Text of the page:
By Phillip Orchard
Defense chiefs from more than 40 countries gathered at the annual Shangri-La Dialogue in Singapore last weekend. Such high-profile gatherings usually come and go without producing any meaningful outcomes, but two emerging realities were on display at this year’s event. The first: Beijing is losing the rhetorical battle over the nature of its rise. A dominant theme in Singapore was that China has little interest in preserving the established order, and it’s becoming less and less useful to pretend otherwise. The second: Indo-Pacific states aren’t waiting around for the U.S. to contain China on their behalf, but uncertainty about the U.S. is breeding reluctance to form a cohesive front.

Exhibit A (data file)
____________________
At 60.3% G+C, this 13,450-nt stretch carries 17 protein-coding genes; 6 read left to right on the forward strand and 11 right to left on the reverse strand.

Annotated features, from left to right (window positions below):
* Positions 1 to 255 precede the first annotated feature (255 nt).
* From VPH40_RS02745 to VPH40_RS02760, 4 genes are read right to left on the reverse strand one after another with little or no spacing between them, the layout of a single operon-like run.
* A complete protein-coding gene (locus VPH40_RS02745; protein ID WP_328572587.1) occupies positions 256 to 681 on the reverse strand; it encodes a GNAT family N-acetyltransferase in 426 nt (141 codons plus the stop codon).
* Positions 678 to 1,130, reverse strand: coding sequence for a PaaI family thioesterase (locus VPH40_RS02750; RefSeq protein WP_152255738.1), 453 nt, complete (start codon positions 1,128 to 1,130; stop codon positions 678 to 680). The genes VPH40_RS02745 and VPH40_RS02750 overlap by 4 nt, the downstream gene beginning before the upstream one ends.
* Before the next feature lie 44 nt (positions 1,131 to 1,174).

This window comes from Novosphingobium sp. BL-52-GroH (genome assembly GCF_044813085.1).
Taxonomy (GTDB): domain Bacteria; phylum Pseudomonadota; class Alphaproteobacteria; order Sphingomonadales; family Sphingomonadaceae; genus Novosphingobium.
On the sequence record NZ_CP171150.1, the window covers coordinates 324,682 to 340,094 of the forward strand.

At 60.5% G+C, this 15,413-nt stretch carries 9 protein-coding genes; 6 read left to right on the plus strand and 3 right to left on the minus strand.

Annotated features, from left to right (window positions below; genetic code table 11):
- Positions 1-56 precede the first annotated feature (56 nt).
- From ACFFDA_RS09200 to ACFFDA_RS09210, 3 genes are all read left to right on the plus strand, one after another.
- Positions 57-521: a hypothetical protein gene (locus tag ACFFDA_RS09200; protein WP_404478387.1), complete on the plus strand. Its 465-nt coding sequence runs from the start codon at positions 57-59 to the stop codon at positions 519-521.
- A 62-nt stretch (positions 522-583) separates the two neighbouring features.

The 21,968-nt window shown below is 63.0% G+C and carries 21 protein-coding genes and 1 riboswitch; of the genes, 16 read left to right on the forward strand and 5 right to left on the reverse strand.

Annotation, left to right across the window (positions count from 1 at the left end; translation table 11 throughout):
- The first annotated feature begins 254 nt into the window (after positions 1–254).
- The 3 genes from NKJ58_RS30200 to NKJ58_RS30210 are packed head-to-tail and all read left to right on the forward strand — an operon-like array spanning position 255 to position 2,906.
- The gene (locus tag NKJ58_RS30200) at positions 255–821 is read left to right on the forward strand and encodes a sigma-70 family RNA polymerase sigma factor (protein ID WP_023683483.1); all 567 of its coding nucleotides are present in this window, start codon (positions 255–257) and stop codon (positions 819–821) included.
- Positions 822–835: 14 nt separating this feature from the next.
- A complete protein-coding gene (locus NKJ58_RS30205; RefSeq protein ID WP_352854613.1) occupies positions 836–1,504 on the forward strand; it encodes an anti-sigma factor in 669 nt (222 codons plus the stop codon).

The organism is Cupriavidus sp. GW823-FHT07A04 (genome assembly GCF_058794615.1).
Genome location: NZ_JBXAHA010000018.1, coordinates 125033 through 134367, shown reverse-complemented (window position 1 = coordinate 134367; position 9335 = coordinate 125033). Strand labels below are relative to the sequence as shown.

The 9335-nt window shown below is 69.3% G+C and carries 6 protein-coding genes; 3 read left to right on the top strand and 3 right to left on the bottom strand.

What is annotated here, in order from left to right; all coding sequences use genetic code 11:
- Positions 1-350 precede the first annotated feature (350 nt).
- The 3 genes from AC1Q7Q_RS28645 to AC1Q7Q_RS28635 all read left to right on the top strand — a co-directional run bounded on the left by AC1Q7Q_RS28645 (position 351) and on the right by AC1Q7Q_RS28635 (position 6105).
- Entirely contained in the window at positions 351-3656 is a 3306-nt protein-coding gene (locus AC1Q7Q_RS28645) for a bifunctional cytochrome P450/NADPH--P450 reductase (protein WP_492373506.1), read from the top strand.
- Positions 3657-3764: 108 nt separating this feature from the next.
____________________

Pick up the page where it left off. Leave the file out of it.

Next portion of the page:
In his keynote speech, for example, Indian Prime Minister Narendra Modi obliquely criticized China’s disregard for the rules-based order and said the U.S.-India relationship is becoming a pillar of regional stability, but he also decried the U.S. retreat into protectio